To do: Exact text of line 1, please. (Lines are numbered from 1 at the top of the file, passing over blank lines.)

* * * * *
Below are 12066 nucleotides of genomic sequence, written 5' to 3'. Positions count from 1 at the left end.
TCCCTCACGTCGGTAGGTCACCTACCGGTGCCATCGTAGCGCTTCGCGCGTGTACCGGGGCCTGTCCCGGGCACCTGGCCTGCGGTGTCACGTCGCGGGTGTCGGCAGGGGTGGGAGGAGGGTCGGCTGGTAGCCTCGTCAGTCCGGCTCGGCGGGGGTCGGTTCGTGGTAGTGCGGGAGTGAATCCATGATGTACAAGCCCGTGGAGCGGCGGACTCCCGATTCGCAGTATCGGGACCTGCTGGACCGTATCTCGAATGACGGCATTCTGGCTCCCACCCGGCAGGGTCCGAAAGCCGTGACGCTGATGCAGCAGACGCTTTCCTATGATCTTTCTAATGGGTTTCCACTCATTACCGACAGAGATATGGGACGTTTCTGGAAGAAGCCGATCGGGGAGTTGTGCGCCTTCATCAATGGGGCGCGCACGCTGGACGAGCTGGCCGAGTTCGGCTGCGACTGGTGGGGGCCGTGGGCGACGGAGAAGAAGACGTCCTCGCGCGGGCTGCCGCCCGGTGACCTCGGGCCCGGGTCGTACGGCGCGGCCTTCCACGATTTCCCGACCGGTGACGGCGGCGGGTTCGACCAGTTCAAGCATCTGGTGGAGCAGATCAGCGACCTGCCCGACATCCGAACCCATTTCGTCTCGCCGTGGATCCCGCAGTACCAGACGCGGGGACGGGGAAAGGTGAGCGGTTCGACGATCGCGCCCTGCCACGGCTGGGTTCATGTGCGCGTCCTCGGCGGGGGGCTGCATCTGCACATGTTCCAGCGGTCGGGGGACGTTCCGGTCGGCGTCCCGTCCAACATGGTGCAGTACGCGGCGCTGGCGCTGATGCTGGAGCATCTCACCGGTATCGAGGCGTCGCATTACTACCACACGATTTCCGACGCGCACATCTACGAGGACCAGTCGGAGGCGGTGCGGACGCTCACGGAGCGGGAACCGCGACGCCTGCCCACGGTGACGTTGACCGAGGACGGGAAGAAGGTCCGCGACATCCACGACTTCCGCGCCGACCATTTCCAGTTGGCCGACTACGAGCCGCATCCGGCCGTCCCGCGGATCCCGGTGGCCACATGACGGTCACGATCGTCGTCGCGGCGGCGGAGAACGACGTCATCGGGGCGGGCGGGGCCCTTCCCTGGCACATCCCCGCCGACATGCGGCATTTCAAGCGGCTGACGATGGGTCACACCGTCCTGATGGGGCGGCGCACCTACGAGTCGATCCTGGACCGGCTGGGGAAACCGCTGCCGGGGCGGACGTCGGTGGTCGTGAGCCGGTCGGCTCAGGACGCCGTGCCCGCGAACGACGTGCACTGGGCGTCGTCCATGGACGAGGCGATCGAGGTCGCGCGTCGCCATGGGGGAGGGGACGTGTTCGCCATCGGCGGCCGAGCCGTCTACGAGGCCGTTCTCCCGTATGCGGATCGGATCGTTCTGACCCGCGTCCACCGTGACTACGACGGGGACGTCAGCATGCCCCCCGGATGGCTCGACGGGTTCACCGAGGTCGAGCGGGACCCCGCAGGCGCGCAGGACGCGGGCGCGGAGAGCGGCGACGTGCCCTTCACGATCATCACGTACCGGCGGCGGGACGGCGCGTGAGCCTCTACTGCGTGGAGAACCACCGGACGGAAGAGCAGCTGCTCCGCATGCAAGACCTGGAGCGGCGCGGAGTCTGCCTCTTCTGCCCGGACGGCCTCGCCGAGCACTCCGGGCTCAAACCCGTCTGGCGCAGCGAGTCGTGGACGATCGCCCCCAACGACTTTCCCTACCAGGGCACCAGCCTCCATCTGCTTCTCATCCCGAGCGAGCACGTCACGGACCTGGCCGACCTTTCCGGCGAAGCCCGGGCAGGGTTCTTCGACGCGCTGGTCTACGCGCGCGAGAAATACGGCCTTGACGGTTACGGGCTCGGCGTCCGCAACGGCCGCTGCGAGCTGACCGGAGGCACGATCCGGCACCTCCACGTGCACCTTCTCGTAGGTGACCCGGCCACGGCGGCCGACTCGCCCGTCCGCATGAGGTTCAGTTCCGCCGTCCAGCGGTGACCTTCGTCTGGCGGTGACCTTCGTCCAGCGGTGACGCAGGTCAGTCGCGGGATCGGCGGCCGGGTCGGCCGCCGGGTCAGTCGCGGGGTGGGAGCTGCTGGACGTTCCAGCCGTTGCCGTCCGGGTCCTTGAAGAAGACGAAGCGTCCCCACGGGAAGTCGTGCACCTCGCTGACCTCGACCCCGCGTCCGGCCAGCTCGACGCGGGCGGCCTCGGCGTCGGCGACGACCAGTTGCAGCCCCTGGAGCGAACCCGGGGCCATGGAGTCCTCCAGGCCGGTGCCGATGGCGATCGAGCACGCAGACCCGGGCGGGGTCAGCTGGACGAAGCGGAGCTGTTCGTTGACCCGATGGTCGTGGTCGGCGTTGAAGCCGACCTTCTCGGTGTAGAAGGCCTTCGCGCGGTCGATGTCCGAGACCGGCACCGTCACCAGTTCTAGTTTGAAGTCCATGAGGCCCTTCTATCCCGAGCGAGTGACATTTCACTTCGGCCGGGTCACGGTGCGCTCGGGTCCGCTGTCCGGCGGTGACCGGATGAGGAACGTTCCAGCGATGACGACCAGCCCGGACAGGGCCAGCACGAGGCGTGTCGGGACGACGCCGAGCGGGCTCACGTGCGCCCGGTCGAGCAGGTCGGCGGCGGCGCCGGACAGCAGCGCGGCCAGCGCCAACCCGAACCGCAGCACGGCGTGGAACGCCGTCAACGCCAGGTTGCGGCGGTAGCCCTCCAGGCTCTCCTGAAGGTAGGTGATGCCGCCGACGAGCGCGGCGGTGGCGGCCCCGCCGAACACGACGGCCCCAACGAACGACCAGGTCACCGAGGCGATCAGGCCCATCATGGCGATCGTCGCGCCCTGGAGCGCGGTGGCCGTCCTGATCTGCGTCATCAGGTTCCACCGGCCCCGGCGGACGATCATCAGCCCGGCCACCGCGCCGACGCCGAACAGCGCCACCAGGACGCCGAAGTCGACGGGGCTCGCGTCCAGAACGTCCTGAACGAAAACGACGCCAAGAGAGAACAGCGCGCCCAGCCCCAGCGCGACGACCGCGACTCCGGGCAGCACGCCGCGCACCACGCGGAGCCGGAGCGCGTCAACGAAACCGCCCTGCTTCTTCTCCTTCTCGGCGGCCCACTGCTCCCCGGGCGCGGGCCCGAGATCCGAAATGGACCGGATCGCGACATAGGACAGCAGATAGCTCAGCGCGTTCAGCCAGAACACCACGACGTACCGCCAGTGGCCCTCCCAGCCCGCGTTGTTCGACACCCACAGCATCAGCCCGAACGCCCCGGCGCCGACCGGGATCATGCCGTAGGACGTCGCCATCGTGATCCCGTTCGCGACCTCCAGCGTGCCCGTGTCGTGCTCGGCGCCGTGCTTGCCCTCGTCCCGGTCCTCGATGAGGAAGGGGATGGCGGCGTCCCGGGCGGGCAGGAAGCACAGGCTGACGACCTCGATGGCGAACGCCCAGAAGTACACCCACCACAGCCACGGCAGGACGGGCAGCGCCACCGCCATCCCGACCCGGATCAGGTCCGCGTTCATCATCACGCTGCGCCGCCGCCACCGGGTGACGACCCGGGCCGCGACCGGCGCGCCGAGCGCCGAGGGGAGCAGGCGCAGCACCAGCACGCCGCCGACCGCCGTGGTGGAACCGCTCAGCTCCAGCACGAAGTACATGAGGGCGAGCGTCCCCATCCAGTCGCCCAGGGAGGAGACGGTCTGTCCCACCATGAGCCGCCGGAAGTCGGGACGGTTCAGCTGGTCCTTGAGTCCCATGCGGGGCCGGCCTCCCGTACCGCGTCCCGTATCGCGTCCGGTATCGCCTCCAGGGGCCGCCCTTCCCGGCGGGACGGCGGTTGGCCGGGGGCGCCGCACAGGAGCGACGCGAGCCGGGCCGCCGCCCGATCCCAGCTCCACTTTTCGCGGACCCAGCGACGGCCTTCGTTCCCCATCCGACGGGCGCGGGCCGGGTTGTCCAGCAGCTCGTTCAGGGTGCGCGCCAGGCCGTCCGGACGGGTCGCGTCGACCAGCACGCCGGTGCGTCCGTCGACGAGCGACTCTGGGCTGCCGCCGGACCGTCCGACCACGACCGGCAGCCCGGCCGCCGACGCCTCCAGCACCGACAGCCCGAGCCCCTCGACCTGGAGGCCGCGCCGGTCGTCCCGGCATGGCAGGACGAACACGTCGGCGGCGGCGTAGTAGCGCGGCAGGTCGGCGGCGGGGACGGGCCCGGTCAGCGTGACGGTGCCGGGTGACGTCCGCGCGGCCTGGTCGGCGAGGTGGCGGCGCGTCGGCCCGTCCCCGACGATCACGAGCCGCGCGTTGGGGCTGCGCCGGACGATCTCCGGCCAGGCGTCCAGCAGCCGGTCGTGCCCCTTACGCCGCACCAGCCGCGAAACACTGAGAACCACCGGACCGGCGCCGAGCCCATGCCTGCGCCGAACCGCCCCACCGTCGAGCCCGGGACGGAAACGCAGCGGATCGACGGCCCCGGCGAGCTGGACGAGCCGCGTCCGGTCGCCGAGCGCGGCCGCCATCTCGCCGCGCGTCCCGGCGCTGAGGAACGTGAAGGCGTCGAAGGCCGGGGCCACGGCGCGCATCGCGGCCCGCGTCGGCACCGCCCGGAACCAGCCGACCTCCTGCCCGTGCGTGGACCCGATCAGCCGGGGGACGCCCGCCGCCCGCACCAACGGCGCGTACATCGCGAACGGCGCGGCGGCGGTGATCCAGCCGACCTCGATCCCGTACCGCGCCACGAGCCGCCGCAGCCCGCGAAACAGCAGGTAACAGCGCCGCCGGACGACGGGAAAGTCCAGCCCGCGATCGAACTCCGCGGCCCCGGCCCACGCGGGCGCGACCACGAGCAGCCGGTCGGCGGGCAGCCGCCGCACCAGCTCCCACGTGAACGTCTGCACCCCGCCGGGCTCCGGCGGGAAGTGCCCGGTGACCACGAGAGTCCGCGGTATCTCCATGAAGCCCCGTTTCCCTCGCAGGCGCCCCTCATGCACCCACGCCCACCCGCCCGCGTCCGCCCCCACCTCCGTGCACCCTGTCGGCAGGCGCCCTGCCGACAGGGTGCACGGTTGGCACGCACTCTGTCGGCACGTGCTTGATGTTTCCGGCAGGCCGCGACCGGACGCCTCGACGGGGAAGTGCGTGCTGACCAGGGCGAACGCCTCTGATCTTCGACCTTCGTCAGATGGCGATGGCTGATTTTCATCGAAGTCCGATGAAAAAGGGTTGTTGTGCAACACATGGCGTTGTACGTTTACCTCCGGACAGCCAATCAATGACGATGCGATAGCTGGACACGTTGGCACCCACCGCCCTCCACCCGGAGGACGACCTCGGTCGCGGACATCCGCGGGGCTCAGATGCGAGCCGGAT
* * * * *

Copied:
Below are 12066 nucleotides of genomic sequence, written 5' to 3'. Positions count from 1 at the left end.